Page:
High strength and fatigue properties of Mg-Zn-Ca alloys after severe plastic deformation
Journal article, Peer reviewed
MetadataShow full item record
Original versionLetters on Materials. 2019, 9 (2), 157-161. 10.22226/2410-3535-2019-2-157-161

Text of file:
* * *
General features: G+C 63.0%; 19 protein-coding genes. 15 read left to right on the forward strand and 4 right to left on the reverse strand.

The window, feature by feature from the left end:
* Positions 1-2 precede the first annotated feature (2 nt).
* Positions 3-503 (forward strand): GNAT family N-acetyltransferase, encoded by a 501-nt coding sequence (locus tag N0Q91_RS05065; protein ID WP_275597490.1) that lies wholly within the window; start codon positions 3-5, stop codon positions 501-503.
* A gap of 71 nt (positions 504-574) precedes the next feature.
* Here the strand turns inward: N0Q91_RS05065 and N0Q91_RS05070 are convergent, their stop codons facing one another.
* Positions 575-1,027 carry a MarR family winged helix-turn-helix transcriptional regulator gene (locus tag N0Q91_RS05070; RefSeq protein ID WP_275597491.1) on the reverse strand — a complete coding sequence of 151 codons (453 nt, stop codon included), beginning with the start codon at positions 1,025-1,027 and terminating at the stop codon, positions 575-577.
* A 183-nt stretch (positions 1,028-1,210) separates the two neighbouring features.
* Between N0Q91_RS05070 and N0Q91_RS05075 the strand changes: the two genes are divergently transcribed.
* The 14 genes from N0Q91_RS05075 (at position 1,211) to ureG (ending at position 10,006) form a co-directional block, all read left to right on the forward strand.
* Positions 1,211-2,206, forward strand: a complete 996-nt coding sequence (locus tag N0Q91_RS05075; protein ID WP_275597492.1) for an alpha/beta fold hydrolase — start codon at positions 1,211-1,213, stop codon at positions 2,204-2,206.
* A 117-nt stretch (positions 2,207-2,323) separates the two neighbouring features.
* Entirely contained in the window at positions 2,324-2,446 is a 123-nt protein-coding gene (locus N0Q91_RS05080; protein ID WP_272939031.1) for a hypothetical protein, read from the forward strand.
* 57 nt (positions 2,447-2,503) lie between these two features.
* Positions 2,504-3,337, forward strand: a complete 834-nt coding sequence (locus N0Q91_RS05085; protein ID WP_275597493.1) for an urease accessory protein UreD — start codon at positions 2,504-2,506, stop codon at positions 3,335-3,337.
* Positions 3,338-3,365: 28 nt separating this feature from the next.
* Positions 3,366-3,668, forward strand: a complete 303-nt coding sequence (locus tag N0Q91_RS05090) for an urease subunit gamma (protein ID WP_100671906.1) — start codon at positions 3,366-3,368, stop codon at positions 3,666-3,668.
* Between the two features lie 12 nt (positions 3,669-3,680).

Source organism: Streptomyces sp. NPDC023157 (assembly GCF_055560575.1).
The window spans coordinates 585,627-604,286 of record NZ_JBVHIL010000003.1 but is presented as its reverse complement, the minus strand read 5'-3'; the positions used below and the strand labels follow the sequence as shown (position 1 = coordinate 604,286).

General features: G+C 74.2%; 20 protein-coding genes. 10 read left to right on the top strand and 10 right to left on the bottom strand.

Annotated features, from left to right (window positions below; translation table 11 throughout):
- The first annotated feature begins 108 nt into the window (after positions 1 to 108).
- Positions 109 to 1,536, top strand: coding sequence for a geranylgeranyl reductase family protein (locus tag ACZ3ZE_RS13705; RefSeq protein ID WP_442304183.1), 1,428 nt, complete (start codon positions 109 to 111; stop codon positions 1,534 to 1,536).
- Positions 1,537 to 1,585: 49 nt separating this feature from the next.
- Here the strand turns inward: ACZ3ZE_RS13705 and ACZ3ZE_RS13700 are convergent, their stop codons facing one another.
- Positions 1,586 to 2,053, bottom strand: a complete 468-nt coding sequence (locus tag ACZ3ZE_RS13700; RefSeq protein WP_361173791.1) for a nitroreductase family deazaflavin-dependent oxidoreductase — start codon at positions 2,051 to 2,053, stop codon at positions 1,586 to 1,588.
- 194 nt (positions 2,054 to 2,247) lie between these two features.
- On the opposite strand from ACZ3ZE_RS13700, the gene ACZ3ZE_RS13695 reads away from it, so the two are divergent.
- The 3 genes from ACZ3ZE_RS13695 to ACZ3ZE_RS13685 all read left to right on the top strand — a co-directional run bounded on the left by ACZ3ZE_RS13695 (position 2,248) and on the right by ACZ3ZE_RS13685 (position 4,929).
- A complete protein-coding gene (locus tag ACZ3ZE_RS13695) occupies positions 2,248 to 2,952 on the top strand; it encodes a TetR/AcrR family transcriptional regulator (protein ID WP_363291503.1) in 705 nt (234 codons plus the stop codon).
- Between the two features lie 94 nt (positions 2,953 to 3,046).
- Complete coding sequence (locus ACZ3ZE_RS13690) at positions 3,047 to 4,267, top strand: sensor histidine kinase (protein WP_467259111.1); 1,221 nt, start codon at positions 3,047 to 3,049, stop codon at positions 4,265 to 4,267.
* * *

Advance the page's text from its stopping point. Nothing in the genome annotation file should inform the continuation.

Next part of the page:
Magnesium alloys are the lightest metallic structural materials with an outstanding specific strength. This makes them appealing for a wide range of applications in “green” transportation where weight saving is of major concern. Another emerging application area for modern Mg-based alloys is in the biomedical domain where they are considered as bioabsorbable temporary implants, and where the worldwide market is expanding particularly rapidly in parallel with the surging research. Requirements for mechanical properties - strength, ductility and fatigue resistance - of implants in orthopaedics are stringent. Therefore, a broad variety of processing routes have been proposed in the past decade to tailor the microstructure in order to optimize the properties. In the present brief communication, we demonstrate that using a hybrid deformation processing schedule involving warm equal-channel angular pressing (ECAP) on the first stage and cold rotary swaging on the second dramatically improves the tensile and fatigue properties of the magnesium alloy ZX40. Due to a combined effect of significant grain refinement and dislocation storage after rotary swaging, the ultimate tensile strength and the conventional fatigue limit achieved very high values (for this class of alloys) of 380 MPa and 115 MPa, respectively. Preliminary results of the microstructural investigations are discussed briefly.